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At a glance: Yeast overgrowth management
Type of therapy
Alternative
The claim
Reduces the characteristics of autism spectrum disorder (ASD)
Suitable for
Children with autism spectrum disorder (ASD)
Research rating

Find out more about this rating system in our FAQs.

Not yet reviewed by our research sources.
Warnings
Warning This therapy requires careful monitoring for liver toxicity and skin conditions.
Time

Estimate of the total time for family in hours per week and duration

0-10 No recommended treatment time has been established for this approach.
Cost

Estimate of cost to family per session/item or week

$0-30
Visit the Autism Services Pathfinder to browse service provider information.

What is yeast overgrowth management?

Yeast is a type of fungus commonly found in the human body, including in the intestines. This intervention involves managing the growth of yeast in people with autism spectrum disorder (ASD). Any ‘yeast overgrowth’ is controlled by using antifungal agents, probiotics and diet.

Who is yeast overgrowth management for?

This approach is for people with autism spectrum disorder (ASD).

What is yeast overgrowth management used for?

It’s claimed that people with autism spectrum disorder (ASD) might have a yeast overgrowth in the gut, which contributes to the characteristics of ASD. By treating the yeast overgrowth, this approach aims to reduce the characteristics of ASD.

Where does yeast overgrowth management come from?

This approach gained popularity based on anecdotal reports and very small, poor-quality case studies in the 1990s.

What is the idea behind yeast overgrowth management?

Yeast is a micro-organism commonly found in the human body in areas like the intestines. Probiotics are other micro-organisms that live in the intestines. They’re also in supplements and some foods. Probiotics are considered to be ‘good bacteria’ – they promote a healthy balance in the intestines and prevent yeast overgrowth.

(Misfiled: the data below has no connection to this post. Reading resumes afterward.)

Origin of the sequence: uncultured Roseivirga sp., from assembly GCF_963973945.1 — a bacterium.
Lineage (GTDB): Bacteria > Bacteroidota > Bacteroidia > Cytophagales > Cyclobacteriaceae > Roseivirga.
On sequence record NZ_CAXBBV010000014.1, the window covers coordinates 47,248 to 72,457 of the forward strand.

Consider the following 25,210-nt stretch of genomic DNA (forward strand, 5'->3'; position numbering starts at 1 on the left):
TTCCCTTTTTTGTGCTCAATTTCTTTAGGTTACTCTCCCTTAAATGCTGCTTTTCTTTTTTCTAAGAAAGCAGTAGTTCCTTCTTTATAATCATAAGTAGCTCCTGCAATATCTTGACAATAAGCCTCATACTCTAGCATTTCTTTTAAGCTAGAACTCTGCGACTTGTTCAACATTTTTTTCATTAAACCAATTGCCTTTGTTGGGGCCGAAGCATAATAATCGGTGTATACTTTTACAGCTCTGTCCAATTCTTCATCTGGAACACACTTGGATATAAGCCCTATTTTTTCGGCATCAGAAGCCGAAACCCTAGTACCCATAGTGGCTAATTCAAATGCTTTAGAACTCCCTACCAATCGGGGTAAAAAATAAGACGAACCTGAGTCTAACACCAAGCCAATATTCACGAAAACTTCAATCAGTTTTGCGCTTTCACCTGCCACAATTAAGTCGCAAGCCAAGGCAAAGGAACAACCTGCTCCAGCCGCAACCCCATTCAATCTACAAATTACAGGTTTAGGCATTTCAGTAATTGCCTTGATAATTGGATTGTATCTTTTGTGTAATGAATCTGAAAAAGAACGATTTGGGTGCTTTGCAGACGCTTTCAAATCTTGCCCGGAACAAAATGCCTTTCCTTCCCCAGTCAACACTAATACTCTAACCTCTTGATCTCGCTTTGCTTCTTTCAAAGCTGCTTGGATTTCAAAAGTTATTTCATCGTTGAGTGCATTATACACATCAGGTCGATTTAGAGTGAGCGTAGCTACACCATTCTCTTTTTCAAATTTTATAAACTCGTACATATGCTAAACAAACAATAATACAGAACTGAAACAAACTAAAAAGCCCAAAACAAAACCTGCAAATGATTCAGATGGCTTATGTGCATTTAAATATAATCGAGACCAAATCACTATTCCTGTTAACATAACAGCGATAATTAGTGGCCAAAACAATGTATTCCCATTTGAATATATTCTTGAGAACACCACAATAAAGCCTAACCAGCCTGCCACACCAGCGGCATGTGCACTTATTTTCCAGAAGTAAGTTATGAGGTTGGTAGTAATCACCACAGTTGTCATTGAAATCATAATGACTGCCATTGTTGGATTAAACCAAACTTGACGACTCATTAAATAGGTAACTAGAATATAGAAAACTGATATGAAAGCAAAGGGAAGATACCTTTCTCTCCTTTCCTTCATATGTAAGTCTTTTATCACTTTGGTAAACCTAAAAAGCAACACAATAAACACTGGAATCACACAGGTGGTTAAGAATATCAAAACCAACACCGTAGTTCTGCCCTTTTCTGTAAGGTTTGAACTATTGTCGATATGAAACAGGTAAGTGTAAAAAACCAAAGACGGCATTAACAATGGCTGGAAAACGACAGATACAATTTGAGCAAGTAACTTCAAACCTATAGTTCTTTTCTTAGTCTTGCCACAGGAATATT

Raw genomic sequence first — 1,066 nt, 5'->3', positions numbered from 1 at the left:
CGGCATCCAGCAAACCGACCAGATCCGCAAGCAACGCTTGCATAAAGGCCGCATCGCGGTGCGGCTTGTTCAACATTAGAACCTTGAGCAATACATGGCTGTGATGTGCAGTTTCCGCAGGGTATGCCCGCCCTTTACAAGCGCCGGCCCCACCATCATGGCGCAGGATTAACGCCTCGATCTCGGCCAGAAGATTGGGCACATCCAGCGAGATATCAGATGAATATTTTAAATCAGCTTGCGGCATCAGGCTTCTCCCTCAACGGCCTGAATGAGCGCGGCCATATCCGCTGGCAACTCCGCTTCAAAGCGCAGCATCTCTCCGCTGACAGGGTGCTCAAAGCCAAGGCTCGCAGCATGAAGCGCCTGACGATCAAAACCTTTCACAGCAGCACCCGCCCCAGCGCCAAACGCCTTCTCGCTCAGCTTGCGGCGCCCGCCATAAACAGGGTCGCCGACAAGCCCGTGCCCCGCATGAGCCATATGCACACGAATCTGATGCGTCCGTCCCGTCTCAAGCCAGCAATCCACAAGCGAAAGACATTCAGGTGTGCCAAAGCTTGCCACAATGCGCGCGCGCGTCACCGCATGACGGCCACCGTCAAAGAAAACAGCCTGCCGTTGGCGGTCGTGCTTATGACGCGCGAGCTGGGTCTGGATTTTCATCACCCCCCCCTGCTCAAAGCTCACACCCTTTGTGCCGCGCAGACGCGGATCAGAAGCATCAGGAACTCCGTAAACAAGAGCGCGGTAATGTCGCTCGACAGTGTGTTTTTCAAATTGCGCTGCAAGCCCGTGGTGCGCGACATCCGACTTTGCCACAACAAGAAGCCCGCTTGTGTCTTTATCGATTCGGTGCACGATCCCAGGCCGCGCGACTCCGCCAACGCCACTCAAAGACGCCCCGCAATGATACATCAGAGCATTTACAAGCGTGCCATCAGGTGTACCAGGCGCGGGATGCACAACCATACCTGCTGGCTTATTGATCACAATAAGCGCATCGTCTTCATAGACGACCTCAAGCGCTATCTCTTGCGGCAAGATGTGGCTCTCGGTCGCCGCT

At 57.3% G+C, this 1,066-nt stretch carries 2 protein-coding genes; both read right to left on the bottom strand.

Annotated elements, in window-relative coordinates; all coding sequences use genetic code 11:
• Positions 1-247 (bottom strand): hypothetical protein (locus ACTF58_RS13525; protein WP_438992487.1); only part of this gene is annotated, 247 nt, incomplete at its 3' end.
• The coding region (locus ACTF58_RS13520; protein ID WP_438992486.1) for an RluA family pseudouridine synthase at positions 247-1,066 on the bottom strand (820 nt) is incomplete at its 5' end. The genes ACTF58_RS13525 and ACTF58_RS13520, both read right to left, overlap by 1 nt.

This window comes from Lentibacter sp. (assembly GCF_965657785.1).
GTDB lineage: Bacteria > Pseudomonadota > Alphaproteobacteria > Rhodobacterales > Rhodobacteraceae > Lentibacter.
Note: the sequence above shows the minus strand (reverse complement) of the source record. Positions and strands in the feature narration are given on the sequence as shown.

When an imbalance occurs, the number of probiotics is reduced and yeast overgrowth can happen. It’s claimed that toxins from the excess yeast enter the bloodstream, which causes negative outcomes like autism spectrum disorder (ASD) or makes the characteristics of ASD worse.

The idea is that treating the yeast overgrowth and restoring the balance between yeast and probiotics removes the toxins from the body, reducing the characteristics of ASD.

What does yeast overgrowth management involve?

This approach uses antifungal agents, probiotics and changes in diet. The person takes antifungal agents (usually orally) to kill the yeast in the intestines. Some foods with antifungal properties, like garlic and grapefruit seed extract, can also be used in this approach. Probiotic agents including acidophilus and lactobacillus are added to the diet to restore a healthy balance in the intestines.

Dietary changes like limiting sugar and yeast are also part of this approach. It’s claimed that eating these foods promotes yeast overgrowth.

Cost considerations

It costs money to buy antifungal agents and probiotics, and to make dietary changes.

Does yeast overgrowth management work?

This therapy has not yet been rated.

There are some warnings about the use of yeast overgrowth management therapy:

  • People who use the antifungal medication fluconazole (Diflucan) over a long period need a doctor to monitor their liver function to make sure there are no toxic effects. Skin conditions have also been associated with this antifungal agent.
  • Side effects including diarrhoea have been associated with long-term use of the antifungal medication nystatin (Nizoral).

Who practises yeast overgrowth management?

GPs, paediatricians or paediatric dietitians can give you information about this therapy.

Parent education, training, support and involvement

If your child is taking antifungal agents, you need to learn about appropriate doses for your child. You also need to ensure that your child is monitored for potential side effects like liver toxicity.

Where can you find a practitioner?

It’s best to speak to your GP or paediatrician or a paediatric dietician before using antifungal agents or changing your child’s diet substantially.

You could also talk about this therapy with your NDIA planner, NDIS early childhood partner or NDIS local area coordination partner, if you have one.

There are many treatments for autism spectrum disorder (ASD). They range from those based on behaviour and development to those based on medicine or alternative therapy. Our article on types of interventions for children with ASD takes you through the main treatments, so you can better understand your child’s options.
 
 
 
  • Last updated or reviewed 25-11-2016